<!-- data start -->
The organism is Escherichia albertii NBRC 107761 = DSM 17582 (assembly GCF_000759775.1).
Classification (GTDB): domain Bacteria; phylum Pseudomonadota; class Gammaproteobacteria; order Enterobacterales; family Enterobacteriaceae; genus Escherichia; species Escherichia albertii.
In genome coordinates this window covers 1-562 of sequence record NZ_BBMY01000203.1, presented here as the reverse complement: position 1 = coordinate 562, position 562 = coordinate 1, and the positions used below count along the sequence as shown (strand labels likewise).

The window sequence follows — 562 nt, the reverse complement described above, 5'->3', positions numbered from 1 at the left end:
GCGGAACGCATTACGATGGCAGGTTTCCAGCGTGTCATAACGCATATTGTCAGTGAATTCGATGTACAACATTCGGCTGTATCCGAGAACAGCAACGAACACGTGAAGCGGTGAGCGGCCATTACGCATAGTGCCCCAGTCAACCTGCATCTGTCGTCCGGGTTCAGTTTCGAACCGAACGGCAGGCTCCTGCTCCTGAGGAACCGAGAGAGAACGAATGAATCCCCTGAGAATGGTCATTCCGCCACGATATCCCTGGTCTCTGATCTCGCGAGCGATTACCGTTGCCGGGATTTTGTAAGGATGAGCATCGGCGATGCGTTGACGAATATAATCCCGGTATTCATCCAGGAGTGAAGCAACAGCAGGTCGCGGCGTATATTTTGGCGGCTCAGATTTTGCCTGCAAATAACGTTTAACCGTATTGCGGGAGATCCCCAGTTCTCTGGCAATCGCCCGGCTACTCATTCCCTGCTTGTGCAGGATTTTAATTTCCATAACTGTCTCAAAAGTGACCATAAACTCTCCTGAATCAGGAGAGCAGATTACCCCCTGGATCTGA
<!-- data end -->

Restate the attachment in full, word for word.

The organism is Escherichia albertii NBRC 107761 = DSM 17582 (assembly GCF_000759775.1).
Classification (GTDB): domain Bacteria; phylum Pseudomonadota; class Gammaproteobacteria; order Enterobacterales; family Enterobacteriaceae; genus Escherichia; species Escherichia albertii.
In genome coordinates this window covers 1-562 of sequence record NZ_BBMY01000203.1, presented here as the reverse complement: position 1 = coordinate 562, position 562 = coordinate 1, and the positions used below count along the sequence as shown (strand labels likewise).

The window sequence follows — 562 nt, the reverse complement described above, 5'->3', positions numbered from 1 at the left end:
GCGGAACGCATTACGATGGCAGGTTTCCAGCGTGTCATAACGCATATTGTCAGTGAATTCGATGTACAACATTCGGCTGTATCCGAGAACAGCAACGAACACGTGAAGCGGTGAGCGGCCATTACGCATAGTGCCCCAGTCAACCTGCATCTGTCGTCCGGGTTCAGTTTCGAACCGAACGGCAGGCTCCTGCTCCTGAGGAACCGAGAGAGAACGAATGAATCCCCTGAGAATGGTCATTCCGCCACGATATCCCTGGTCTCTGATCTCGCGAGCGATTACCGTTGCCGGGATTTTGTAAGGATGAGCATCGGCGATGCGTTGACGAATATAATCCCGGTATTCATCCAGGAGTGAAGCAACAGCAGGTCGCGGCGTATATTTTGGCGGCTCAGATTTTGCCTGCAAATAACGTTTAACCGTATTGCGGGAGATCCCCAGTTCTCTGGCAATCGCCCGGCTACTCATTCCCTGCTTGTGCAGGATTTTAATTTCCATAACTGTCTCAAAAGTGACCATAAACTCTCCTGAATCAGGAGAGCAGATTACCCCCTGGATCTGA